By Matt Stiehm
Threat assessment, is part of any executive protection specialists job, but if the threat is not overt how can someone best protect their client whether in private or public. While working in the field the executive protect specialist needs to be aware of everything. But one area that most people cannot protect or guard against is there verbal and non-verbal clues of deception.
Now for this article deception is clearly defined as someone hiding some piece of information. It is the specialist’s job to determine what the person (target) is hiding.
In determining if someone is being truthful or deceptive the specialist needs to have a “baseline” of communication with the individual. This baseline is common behaviors, or tendencies. In the field you can pick up these tendencies rather quickly in a brief conversation with the target (potential threat). In establishing the baseline just as simple as having “normal” chit-chat with the individual prior to asking “hard” questions, the hard question is the one in which the target could be deceptive.
Once you have established their baseline of behaviors, then it is easy to ask directed questions that might cause stress. Stress and the targets reaction to the stress is key in observing the non-verbal signs of deception.
The stress and reactions is what you are looking for in their non-verbal behaviors. Some of the simple ones are looking away, touching their hand to their face; there is also the look away and of course the in ability to answer the question smoothly. Since you are all experts in dealing with people you understand human interaction, so if something is not normal it probably is a good idea to determine the veracity of the statements of the “target”.
Understanding signs of deception is a rather new science or field of study, and it always s changing. I would suggest in attending a Stan B. Walters training session (if possible) or a W-Z, John G. Reid interview and interrogation school. These schools have a modest price of between 400-600 dollars. However the ROI that you get will greatly increase your marketability.
For additional information I would suggest the following website
I thought I would let you know that if you have questions or comments….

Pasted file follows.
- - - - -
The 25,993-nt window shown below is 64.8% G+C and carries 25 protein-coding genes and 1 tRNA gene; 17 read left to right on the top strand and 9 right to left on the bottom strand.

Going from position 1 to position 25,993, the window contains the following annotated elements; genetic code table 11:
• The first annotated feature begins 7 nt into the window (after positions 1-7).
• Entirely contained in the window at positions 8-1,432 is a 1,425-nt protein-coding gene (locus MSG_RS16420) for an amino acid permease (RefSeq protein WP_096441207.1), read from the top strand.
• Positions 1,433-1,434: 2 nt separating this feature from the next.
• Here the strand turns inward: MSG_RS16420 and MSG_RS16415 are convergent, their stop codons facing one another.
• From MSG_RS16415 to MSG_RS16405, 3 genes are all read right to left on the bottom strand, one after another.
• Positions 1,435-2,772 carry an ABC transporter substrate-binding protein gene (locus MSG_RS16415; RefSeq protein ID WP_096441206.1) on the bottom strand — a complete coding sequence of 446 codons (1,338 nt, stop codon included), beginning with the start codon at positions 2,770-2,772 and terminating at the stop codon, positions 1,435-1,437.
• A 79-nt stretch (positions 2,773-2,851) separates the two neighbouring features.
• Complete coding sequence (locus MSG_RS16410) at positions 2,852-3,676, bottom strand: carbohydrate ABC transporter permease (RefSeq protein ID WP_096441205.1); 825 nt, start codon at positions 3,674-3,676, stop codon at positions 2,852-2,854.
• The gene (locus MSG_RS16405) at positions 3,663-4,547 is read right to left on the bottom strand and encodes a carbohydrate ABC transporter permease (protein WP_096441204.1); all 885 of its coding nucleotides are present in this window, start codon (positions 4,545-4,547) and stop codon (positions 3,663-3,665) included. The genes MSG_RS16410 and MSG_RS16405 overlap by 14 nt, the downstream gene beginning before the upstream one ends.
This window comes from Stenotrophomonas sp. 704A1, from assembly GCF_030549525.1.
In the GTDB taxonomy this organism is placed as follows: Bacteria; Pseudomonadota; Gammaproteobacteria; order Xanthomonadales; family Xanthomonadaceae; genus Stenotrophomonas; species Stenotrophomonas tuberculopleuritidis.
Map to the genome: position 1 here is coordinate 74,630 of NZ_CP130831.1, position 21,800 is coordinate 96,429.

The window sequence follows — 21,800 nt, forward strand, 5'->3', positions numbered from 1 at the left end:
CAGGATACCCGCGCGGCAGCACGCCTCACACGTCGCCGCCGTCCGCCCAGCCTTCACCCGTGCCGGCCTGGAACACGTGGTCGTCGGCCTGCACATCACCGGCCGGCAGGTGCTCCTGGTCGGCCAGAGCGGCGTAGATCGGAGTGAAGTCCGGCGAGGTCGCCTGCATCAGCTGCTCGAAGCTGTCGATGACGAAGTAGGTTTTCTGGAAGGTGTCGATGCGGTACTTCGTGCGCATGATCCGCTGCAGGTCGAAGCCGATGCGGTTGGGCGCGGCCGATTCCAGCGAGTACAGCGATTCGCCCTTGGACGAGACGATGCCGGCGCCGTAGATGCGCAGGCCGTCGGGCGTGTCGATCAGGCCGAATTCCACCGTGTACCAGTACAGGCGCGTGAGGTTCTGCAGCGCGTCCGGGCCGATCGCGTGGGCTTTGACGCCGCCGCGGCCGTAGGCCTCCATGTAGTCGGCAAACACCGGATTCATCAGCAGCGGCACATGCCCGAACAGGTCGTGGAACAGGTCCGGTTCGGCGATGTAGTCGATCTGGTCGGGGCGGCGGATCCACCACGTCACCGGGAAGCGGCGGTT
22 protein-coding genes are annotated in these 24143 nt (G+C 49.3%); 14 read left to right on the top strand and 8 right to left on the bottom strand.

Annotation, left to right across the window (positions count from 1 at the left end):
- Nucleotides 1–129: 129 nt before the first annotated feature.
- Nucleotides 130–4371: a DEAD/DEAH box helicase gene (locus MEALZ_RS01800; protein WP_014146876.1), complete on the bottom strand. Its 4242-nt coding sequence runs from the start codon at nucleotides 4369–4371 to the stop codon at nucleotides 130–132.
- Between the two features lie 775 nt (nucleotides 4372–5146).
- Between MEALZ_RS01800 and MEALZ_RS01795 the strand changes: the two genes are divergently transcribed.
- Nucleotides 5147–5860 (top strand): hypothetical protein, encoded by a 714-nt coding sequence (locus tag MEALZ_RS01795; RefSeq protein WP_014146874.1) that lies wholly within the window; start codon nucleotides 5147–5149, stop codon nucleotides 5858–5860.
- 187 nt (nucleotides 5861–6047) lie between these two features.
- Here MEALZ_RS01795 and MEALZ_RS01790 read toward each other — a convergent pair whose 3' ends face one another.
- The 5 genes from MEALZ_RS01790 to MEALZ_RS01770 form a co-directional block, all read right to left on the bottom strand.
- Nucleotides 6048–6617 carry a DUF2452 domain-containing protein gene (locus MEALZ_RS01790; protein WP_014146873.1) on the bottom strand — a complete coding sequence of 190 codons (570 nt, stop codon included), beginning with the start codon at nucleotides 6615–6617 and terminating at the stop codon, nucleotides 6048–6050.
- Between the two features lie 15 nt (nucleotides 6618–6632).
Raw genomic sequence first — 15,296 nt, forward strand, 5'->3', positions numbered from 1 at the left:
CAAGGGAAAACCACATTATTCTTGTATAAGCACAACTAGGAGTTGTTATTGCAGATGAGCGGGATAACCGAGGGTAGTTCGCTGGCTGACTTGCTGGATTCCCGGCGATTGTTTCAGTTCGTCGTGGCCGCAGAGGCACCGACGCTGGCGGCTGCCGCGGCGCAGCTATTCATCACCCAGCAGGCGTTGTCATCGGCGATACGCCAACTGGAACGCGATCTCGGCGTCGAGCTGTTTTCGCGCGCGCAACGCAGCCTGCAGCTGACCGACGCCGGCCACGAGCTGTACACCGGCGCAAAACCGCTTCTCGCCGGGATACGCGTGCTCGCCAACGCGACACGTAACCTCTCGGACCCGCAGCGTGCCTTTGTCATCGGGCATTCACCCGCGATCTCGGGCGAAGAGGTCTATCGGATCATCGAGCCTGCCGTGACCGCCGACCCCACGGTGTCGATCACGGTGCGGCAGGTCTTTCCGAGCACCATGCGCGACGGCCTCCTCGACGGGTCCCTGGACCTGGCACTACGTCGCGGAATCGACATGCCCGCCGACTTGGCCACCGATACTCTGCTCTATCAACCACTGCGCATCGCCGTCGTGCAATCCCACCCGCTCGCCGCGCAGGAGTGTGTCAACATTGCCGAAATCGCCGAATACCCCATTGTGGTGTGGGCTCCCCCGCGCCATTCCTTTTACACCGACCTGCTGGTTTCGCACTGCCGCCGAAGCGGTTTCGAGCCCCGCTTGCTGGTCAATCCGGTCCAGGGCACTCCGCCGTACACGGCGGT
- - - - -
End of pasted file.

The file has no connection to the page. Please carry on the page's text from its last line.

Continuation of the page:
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Good common-sense article. Protection readers interested in practical non-verbal communication should also check out Jim Floyd’s CUES course:
Ah, thanks for clarifying, Matthew. I’m sure there’s ongoing research into the specifics. It’s also very up to interpretation (an art more than science), but as you say, definitely another tool to master.
As for the snow… what is it?! SoCal has its downsides, but we don’t get much white stuff… lol
The Reid Technique should be considered part of your bodyguard “advanced training
Having attended both of Reids interview and interrogation schools (basic and advanced) I would say that both are highly recommended. But like everything else, use what applies and make mental note of what doesn’t. Not all information prov…ided is applicable but the themes definetly assist.
I have attended a number of other interrogation schools but most are questionable, again take what you can out of any course you may attend.
Good Evening Mr. Gomez,
While I agree that this is not a new topic, there has been recent research conducted by a vareity of people which provide and describe what micro-expressions are. These expressions are what the interviewer is looking for, these only provide an indication that the subject is hiding/decieving something.
It is up to the interviewer to determine what the person is hiding. There has also been additional research on word usage in cases of deception. While I have used these techniques, to some moderate success if you do not keep up on all of the research and actively use the material in your work you will lose it.
While I beliege that John. G. Reid is a great class for traditional investigators, I will suggest the one created by Stan B. Walters for people that work in the field.
I appreciate your communication and debate…
Also hopefully you are not all snowed in…(like us in Minnesota).
Just wanted to say that I’m not sure this is so new, Matthew. The basic detection principle (establishing a baseline with “control” questions before asking the “relevant” ones) you describe is how polygraphy works. And the overreaction of the target to apparently innocuous questions, revealing the subject’s emotional conflicts, dates back to Freud.
Deception detection is controversial to this day, but it’s been around for a long time and I agree that this is something we should all use.
Douglas Belton II
As I commented on the bodyguardcareers FB page this topic is an exemplar of the marriage of intelligence and security. This is where an EP operator truly gets the opportunity be proactive in his/her protective strategy. EXCELLENT topic!
Hucky: Very good tips on interviewing and interrogation; which is often neglected in the BG business.